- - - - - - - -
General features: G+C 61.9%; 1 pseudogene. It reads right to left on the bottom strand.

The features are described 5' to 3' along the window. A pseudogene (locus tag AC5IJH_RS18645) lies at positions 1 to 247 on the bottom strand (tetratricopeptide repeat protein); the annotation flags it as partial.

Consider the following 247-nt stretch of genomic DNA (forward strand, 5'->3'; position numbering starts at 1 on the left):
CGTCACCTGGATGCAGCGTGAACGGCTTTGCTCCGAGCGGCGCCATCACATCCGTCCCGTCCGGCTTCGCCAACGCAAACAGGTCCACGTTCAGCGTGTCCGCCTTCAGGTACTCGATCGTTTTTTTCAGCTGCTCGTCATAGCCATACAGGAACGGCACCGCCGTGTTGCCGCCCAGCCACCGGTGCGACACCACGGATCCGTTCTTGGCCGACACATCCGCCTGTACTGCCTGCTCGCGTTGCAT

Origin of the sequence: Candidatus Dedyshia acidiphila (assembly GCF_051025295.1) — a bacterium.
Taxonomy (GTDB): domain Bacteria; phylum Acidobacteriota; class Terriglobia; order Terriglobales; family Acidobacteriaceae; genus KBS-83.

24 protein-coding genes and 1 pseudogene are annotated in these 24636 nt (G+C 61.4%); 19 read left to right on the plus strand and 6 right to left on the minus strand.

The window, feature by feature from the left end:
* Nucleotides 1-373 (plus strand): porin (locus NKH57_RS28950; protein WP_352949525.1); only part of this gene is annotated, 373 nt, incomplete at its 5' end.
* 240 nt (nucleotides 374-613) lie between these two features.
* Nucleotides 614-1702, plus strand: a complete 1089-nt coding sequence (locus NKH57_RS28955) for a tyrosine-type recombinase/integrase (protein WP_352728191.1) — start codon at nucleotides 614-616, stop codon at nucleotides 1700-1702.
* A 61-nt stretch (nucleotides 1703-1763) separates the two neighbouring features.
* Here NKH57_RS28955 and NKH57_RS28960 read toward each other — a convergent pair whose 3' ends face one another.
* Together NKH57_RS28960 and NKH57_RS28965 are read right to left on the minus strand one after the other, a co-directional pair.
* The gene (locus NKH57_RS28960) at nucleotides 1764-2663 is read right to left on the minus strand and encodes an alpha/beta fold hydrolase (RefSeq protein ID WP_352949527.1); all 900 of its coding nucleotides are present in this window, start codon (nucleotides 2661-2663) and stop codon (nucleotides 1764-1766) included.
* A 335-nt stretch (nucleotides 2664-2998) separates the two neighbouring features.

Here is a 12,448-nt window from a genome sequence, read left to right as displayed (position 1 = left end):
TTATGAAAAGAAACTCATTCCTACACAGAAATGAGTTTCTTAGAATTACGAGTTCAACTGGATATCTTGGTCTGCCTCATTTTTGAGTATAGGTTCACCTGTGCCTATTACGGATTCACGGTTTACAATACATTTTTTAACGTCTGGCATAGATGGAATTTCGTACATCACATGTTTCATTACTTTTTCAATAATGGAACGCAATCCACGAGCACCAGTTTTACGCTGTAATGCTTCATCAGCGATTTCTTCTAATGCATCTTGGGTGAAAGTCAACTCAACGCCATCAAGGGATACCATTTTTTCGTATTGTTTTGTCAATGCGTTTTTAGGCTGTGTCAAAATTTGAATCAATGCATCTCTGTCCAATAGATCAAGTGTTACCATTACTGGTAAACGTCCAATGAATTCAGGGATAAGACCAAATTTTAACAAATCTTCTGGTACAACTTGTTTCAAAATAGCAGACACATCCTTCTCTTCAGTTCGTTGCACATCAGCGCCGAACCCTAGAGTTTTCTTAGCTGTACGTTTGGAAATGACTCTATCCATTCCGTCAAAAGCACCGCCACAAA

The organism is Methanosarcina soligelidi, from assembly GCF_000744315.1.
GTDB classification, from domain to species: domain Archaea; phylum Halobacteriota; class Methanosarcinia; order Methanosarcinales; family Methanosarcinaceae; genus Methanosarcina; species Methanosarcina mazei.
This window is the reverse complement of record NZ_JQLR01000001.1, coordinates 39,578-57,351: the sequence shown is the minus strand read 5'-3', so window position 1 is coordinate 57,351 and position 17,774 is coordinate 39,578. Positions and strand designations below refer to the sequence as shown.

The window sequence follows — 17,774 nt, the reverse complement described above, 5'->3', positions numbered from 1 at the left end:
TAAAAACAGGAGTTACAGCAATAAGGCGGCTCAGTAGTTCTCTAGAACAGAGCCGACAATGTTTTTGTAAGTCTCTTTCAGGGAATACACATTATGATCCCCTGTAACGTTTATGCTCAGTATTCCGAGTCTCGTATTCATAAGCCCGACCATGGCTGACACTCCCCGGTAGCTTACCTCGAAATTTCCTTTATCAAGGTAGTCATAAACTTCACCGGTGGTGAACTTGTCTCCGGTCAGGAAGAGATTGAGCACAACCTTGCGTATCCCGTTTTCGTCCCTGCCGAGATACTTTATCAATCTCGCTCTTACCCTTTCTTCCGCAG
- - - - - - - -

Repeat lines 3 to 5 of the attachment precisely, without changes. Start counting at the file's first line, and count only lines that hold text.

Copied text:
Consider the following 247-nt stretch of genomic DNA (forward strand, 5'->3'; position numbering starts at 1 on the left):
CGTCACCTGGATGCAGCGTGAACGGCTTTGCTCCGAGCGGCGCCATCACATCCGTCCCGTCCGGCTTCGCCAACGCAAACAGGTCCACGTTCAGCGTGTCCGCCTTCAGGTACTCGATCGTTTTTTTCAGCTGCTCGTCATAGCCATACAGGAACGGCACCGCCGTGTTGCCGCCCAGCCACCGGTGCGACACCACGGATCCGTTCTTGGCCGACACATCCGCCTGTACTGCCTGCTCGCGTTGCAT

Origin of the sequence: Candidatus Dedyshia acidiphila (assembly GCF_051025295.1) — a bacterium.